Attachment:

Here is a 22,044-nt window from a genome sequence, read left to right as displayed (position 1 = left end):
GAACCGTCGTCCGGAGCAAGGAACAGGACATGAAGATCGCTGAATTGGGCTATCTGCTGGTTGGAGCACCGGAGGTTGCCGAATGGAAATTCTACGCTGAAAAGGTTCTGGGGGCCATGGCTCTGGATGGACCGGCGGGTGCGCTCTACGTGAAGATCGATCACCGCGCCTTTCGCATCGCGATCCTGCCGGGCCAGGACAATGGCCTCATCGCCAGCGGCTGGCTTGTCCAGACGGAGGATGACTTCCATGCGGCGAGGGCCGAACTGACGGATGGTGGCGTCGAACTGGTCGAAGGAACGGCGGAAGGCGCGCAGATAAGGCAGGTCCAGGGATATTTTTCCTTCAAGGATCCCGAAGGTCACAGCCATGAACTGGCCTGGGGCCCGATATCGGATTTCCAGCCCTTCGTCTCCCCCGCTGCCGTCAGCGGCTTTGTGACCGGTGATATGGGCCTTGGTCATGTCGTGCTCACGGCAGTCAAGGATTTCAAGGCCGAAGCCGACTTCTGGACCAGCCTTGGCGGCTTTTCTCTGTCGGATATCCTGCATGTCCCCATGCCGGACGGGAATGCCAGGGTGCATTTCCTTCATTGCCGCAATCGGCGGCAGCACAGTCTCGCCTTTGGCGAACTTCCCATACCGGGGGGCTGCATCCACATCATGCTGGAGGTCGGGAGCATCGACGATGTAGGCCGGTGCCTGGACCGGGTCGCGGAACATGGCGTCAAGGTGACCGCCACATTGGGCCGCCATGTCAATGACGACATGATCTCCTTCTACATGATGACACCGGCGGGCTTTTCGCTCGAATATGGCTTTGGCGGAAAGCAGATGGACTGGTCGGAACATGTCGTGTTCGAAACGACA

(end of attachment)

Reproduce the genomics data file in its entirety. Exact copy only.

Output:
Here is a 22,044-nt window from a genome sequence, read left to right as displayed (position 1 = left end):
GAACCGTCGTCCGGAGCAAGGAACAGGACATGAAGATCGCTGAATTGGGCTATCTGCTGGTTGGAGCACCGGAGGTTGCCGAATGGAAATTCTACGCTGAAAAGGTTCTGGGGGCCATGGCTCTGGATGGACCGGCGGGTGCGCTCTACGTGAAGATCGATCACCGCGCCTTTCGCATCGCGATCCTGCCGGGCCAGGACAATGGCCTCATCGCCAGCGGCTGGCTTGTCCAGACGGAGGATGACTTCCATGCGGCGAGGGCCGAACTGACGGATGGTGGCGTCGAACTGGTCGAAGGAACGGCGGAAGGCGCGCAGATAAGGCAGGTCCAGGGATATTTTTCCTTCAAGGATCCCGAAGGTCACAGCCATGAACTGGCCTGGGGCCCGATATCGGATTTCCAGCCCTTCGTCTCCCCCGCTGCCGTCAGCGGCTTTGTGACCGGTGATATGGGCCTTGGTCATGTCGTGCTCACGGCAGTCAAGGATTTCAAGGCCGAAGCCGACTTCTGGACCAGCCTTGGCGGCTTTTCTCTGTCGGATATCCTGCATGTCCCCATGCCGGACGGGAATGCCAGGGTGCATTTCCTTCATTGCCGCAATCGGCGGCAGCACAGTCTCGCCTTTGGCGAACTTCCCATACCGGGGGGCTGCATCCACATCATGCTGGAGGTCGGGAGCATCGACGATGTAGGCCGGTGCCTGGACCGGGTCGCGGAACATGGCGTCAAGGTGACCGCCACATTGGGCCGCCATGTCAATGACGACATGATCTCCTTCTACATGATGACACCGGCGGGCTTTTCGCTCGAATATGGCTTTGGCGGAAAGCAGATGGACTGGTCGGAACATGTCGTGTTCGAAACGACA